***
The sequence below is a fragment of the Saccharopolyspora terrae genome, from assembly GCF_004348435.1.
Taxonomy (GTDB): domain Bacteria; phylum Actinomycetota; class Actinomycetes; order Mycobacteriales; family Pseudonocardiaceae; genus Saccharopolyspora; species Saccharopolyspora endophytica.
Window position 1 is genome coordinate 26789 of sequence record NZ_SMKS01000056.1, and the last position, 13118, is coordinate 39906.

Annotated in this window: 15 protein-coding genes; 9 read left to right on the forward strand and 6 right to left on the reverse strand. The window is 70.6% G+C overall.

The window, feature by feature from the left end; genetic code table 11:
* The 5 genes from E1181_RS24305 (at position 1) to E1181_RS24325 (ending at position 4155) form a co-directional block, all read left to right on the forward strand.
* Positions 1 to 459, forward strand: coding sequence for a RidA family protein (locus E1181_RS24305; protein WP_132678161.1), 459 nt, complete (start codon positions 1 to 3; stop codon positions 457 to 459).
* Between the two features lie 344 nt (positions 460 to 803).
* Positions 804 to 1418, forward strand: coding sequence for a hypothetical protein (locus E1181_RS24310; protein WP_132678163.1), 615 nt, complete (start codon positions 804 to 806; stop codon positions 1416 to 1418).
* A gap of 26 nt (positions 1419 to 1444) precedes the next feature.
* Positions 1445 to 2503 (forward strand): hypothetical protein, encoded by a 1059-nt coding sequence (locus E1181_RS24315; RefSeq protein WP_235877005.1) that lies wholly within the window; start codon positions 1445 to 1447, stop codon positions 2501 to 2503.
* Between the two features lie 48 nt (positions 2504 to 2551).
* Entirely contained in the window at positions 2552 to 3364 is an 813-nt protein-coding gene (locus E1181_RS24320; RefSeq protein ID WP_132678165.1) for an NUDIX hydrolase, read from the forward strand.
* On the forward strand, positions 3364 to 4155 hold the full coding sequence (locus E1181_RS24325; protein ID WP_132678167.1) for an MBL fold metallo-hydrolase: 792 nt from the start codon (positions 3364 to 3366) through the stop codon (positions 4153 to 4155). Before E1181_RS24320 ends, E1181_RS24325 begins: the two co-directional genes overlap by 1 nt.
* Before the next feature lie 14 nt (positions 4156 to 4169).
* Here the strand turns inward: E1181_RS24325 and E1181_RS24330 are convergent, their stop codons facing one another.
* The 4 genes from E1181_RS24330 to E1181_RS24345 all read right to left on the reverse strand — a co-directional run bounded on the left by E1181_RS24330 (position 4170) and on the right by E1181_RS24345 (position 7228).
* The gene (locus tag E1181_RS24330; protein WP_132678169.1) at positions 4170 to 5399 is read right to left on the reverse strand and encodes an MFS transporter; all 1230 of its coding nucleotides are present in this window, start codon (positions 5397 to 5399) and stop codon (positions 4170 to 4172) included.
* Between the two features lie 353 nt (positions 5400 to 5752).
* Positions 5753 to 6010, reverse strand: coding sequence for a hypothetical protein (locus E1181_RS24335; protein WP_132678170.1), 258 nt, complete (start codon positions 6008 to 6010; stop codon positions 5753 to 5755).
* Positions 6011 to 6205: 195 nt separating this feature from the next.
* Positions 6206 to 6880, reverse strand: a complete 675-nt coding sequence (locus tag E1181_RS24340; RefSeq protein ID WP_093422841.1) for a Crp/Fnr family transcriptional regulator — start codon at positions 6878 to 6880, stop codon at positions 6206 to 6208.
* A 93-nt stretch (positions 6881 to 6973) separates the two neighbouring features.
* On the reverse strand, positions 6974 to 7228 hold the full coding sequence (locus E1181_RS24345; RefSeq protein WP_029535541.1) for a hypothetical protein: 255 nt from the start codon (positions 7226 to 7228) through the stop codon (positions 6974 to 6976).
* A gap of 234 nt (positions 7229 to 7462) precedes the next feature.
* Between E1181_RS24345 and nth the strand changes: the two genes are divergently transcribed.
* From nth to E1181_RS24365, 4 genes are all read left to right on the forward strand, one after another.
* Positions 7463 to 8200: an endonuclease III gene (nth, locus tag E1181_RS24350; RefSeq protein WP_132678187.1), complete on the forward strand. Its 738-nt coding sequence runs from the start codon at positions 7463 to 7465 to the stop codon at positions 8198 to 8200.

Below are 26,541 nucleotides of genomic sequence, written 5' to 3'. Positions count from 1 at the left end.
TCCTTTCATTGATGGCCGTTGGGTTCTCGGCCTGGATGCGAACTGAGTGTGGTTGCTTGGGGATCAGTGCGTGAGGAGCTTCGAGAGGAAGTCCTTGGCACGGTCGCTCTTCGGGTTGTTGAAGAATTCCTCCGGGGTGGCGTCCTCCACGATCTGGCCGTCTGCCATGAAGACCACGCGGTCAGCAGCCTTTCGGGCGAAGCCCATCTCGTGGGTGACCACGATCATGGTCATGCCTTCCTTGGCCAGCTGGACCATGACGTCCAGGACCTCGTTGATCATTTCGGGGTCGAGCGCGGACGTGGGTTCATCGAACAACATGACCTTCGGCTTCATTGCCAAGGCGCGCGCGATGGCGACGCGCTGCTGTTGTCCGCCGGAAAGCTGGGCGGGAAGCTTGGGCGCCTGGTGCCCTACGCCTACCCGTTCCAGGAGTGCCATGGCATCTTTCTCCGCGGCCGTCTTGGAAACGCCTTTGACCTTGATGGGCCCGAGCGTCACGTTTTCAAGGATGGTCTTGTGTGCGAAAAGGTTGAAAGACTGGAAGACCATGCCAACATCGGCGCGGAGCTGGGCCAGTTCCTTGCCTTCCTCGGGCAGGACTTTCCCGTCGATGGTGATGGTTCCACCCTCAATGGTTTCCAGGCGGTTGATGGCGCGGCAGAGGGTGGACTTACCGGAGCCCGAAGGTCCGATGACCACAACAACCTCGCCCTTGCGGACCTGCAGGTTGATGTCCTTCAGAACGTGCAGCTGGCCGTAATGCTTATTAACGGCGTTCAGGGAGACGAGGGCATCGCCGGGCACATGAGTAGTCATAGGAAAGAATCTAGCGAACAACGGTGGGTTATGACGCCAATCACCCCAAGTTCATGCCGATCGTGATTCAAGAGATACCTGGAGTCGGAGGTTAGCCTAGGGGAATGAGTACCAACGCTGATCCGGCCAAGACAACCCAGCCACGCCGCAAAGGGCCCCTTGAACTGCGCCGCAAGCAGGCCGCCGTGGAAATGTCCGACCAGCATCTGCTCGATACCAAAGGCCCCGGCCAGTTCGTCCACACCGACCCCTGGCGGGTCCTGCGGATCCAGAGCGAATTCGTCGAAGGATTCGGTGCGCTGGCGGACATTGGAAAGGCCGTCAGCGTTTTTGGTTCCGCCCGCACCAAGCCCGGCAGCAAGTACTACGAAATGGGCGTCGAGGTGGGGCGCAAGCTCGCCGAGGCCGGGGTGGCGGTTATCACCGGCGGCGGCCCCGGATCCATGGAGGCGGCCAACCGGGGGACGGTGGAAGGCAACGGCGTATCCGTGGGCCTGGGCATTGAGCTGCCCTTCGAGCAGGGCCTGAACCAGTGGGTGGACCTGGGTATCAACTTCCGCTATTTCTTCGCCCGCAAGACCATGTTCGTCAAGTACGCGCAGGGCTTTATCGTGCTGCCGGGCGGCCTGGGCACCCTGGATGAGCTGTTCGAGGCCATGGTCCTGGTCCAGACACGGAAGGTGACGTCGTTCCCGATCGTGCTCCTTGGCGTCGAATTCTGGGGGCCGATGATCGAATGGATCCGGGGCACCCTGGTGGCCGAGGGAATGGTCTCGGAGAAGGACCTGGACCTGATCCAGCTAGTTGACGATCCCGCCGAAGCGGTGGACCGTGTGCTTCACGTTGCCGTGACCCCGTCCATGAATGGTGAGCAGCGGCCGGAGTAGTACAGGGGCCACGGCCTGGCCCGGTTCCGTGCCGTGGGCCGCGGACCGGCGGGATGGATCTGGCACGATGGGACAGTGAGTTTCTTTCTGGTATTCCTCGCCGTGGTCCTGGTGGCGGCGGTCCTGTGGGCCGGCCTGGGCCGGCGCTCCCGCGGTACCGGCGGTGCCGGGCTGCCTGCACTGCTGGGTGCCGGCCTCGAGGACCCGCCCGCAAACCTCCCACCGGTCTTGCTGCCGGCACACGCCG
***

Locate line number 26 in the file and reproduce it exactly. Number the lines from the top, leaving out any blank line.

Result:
* Between E1181_RS24345 and nth the strand changes: the two genes are divergently transcribed.